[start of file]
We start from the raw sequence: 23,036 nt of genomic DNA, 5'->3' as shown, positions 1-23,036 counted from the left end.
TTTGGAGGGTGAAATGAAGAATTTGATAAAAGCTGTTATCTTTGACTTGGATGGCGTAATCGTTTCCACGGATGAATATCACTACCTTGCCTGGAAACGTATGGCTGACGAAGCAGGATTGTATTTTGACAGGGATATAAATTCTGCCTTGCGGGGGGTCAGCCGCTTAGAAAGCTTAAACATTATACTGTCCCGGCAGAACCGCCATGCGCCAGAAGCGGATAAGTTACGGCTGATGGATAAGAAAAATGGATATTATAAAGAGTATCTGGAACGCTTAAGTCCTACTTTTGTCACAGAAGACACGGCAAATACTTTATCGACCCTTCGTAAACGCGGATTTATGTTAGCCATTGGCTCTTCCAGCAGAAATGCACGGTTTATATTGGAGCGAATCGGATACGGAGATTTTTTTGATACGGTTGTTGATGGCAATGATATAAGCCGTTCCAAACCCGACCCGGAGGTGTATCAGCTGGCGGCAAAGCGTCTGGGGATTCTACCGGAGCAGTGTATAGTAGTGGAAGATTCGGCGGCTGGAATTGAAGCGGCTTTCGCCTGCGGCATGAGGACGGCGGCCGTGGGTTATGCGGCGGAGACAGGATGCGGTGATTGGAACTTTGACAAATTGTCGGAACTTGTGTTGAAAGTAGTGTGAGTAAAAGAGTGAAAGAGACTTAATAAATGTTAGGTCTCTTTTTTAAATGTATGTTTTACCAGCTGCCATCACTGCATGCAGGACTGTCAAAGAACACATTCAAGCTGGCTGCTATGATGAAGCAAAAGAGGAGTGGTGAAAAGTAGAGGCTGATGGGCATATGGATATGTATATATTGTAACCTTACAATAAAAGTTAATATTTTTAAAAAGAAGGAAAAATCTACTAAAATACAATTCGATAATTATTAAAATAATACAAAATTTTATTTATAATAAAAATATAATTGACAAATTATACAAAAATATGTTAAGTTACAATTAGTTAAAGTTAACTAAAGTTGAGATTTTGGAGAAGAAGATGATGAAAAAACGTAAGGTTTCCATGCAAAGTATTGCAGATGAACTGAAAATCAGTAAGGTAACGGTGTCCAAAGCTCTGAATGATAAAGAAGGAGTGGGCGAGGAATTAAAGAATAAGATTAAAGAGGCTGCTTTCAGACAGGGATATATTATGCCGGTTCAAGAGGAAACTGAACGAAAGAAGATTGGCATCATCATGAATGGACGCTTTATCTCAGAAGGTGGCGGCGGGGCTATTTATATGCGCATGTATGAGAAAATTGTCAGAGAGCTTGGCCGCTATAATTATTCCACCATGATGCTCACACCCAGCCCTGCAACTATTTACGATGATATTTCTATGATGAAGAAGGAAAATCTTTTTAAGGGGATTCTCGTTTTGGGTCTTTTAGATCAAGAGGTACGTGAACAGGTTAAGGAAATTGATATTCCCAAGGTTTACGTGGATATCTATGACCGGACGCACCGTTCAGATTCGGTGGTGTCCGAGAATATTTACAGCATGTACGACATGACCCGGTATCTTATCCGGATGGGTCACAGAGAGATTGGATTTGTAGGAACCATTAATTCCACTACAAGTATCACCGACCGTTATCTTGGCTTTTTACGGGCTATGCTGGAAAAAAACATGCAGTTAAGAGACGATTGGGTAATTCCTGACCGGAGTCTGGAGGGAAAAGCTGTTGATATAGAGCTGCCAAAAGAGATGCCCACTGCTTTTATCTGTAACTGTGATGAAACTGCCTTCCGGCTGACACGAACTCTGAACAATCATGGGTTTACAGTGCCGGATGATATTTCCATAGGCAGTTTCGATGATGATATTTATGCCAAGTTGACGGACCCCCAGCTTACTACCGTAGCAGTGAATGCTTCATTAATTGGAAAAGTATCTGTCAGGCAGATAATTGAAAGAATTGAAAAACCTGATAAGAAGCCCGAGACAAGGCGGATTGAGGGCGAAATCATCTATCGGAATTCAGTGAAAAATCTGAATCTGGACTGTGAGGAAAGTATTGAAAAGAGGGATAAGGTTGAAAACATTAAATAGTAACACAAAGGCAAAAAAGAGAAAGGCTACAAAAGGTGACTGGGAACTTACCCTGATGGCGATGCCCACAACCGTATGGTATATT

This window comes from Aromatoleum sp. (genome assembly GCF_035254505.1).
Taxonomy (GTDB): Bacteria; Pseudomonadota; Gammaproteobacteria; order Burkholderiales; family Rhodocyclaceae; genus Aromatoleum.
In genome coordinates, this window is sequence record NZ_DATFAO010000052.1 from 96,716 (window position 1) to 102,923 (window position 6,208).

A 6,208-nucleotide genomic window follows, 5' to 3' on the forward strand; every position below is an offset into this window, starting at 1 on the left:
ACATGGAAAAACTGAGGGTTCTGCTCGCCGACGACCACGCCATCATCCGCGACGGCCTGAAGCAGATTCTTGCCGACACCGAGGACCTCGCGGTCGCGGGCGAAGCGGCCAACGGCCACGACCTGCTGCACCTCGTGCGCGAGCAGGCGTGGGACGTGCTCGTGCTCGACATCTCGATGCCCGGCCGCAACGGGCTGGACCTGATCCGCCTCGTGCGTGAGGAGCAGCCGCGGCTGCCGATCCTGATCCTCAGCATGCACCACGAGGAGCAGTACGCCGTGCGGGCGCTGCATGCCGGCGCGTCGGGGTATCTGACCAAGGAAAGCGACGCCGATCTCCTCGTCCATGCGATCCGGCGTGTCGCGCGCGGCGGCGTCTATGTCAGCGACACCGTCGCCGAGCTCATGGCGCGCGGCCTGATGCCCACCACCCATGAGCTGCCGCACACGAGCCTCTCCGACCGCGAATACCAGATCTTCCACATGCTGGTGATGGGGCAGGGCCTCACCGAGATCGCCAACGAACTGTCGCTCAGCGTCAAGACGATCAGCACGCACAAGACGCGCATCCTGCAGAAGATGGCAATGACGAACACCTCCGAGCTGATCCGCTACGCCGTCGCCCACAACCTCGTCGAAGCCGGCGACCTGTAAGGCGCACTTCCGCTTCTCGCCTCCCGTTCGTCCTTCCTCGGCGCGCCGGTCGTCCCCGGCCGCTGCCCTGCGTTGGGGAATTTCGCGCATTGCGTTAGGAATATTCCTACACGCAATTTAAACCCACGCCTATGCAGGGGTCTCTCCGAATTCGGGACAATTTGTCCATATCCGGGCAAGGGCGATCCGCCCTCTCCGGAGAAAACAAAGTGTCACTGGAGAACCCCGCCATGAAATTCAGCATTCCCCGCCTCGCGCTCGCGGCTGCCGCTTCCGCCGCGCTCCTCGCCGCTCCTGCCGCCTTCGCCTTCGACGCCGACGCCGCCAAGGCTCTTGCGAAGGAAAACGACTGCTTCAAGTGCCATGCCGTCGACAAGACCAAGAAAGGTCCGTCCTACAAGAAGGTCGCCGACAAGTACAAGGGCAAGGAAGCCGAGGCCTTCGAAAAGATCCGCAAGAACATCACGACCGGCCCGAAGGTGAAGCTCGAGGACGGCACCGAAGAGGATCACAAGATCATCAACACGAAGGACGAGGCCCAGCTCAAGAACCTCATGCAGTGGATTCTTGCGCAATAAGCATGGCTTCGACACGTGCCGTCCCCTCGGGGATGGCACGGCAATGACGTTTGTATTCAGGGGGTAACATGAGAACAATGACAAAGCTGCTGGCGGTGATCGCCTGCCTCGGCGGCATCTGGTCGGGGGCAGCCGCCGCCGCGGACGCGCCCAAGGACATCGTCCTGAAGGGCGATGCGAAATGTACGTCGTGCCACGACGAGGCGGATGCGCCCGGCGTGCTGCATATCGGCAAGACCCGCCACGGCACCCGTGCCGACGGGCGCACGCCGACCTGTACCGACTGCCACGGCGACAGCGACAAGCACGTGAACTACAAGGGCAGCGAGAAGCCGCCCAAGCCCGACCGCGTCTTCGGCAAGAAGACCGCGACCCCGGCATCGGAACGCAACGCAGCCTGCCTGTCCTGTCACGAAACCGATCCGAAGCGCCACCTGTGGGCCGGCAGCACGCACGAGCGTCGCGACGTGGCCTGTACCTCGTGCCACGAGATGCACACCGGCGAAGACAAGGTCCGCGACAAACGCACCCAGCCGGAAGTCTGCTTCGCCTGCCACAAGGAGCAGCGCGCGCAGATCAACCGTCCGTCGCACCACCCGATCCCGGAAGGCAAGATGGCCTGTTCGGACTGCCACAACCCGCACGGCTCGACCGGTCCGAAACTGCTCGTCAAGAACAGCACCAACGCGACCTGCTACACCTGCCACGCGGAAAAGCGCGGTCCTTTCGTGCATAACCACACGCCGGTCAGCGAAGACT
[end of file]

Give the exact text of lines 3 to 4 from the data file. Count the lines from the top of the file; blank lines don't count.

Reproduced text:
This window comes from Aromatoleum sp. (genome assembly GCF_035254505.1).
Taxonomy (GTDB): Bacteria; Pseudomonadota; Gammaproteobacteria; order Burkholderiales; family Rhodocyclaceae; genus Aromatoleum.